Special VAT rules allow businesses to standard rate the supply of most non-residential and commercial land and buildings (known as the option to tax). This means that subsequent supplies by the person making the option to tax will be subject to VAT at the standard rate.

The ability to convert the treatment of VAT exempt land and buildings to taxable can have many benefits. The main advantage is that the person making the option to tax will recover VAT on costs (subject to the usual rules) associated with the property, including the purchase and refurbishment of the property.

However, any subsequent sale or rental of the property will attract VAT. The purchaser or tenant can recover the VAT charged, which is not usually an issue. However, where the purchaser/tenant is not VAT registered or not fully taxable (such as a bank), the VAT can become an additional (non-recoverable) cost.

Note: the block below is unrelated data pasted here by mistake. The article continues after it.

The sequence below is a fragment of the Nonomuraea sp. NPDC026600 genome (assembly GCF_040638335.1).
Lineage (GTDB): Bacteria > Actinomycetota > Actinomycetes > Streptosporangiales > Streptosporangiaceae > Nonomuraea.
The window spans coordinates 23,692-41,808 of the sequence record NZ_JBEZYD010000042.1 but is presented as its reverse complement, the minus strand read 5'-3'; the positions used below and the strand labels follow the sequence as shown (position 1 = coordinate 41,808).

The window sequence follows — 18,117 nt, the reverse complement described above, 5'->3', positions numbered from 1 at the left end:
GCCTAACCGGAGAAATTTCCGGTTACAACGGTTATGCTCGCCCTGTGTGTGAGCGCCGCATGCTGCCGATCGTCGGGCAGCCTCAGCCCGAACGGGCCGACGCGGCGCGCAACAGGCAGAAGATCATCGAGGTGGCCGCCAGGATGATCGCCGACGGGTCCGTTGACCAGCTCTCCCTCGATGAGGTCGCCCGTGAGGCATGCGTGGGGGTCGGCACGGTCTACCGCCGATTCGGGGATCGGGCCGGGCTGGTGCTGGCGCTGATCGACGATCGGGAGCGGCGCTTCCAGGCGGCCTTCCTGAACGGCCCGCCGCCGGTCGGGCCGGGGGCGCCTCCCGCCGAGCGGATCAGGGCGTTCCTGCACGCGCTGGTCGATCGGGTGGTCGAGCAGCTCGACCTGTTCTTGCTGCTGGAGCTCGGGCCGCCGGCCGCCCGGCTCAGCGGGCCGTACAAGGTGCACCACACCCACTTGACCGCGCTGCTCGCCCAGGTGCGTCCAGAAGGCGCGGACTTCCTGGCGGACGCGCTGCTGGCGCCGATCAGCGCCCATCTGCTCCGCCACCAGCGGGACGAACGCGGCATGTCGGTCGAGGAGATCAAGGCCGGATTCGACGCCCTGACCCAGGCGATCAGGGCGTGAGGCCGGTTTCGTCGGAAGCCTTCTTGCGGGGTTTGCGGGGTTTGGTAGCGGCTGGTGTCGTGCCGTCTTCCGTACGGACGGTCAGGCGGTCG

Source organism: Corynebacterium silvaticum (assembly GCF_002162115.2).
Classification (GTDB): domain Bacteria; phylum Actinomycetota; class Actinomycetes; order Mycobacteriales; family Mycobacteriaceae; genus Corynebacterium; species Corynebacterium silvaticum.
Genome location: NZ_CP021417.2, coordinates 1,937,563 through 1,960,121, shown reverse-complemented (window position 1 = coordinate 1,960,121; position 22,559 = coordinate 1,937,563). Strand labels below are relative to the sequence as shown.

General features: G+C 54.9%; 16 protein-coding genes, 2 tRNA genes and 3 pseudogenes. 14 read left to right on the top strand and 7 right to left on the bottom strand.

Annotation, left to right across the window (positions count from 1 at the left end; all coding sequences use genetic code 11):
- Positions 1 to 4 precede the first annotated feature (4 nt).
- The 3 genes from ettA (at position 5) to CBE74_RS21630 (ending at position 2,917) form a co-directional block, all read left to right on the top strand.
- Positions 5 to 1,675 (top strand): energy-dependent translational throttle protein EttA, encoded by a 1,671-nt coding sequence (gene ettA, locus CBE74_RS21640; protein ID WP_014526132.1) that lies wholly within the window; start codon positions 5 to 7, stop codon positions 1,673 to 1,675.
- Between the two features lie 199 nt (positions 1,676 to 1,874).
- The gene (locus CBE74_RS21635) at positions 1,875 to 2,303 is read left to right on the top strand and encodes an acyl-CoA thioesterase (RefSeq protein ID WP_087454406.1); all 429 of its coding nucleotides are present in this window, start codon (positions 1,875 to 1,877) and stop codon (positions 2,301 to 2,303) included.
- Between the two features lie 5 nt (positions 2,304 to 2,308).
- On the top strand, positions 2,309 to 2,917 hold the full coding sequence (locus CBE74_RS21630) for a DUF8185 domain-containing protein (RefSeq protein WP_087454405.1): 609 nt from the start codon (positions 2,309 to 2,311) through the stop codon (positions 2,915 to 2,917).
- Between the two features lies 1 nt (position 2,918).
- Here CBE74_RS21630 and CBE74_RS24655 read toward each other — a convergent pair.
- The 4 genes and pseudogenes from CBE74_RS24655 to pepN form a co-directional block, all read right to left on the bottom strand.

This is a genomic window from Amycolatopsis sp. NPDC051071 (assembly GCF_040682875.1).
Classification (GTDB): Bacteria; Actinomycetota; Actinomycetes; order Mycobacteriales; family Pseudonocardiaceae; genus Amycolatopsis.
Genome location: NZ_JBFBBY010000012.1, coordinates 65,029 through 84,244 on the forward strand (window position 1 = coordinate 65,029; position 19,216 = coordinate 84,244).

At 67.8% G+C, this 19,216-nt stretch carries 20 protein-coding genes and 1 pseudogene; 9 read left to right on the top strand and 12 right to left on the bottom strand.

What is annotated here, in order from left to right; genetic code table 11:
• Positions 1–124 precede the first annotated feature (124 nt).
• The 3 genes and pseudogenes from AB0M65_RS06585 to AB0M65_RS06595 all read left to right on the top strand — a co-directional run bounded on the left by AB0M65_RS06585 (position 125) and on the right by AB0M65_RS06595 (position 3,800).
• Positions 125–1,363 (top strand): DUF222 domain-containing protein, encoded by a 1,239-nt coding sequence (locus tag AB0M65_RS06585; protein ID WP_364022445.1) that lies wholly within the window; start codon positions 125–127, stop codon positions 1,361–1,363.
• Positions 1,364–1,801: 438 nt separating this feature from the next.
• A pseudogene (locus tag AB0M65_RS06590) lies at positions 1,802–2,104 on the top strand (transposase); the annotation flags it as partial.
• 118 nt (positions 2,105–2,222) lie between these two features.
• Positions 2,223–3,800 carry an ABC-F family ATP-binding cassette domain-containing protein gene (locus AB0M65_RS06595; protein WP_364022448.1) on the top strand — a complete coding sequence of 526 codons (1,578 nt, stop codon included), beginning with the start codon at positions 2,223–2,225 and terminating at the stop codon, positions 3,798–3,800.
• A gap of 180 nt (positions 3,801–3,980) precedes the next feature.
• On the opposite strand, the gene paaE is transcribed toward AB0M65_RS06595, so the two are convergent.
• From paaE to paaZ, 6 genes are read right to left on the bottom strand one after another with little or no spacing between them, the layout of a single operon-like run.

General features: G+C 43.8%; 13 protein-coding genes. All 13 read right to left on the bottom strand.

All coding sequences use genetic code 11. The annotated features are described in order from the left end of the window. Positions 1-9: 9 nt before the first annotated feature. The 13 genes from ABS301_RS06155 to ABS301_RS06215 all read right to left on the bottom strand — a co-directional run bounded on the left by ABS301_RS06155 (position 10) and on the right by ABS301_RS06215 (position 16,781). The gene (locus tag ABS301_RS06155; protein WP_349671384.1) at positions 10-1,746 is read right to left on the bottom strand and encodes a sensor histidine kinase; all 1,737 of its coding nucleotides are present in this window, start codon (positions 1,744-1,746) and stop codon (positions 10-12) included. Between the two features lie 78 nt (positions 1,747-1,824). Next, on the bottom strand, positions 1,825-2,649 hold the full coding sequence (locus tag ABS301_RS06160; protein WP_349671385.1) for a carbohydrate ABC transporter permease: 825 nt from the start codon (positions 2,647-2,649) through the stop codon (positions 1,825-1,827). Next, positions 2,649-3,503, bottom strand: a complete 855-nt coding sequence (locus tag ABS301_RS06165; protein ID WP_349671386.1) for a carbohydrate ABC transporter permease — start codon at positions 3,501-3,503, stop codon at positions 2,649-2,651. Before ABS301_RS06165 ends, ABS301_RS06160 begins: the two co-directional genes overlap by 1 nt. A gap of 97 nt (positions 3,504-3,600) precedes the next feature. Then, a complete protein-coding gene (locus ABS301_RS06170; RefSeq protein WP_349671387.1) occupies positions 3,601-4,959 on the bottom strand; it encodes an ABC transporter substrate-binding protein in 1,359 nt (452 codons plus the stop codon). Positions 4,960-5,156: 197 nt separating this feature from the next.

Once a tax option has been made, it can only be revoked under limited circumstances, so proper consideration of the issue is essential. This includes:

– within a specified ‘cooling off’ period in the first six months,
– an automatic revocation where no interest has been held for more than six years, and
– after 20 years has elapsed.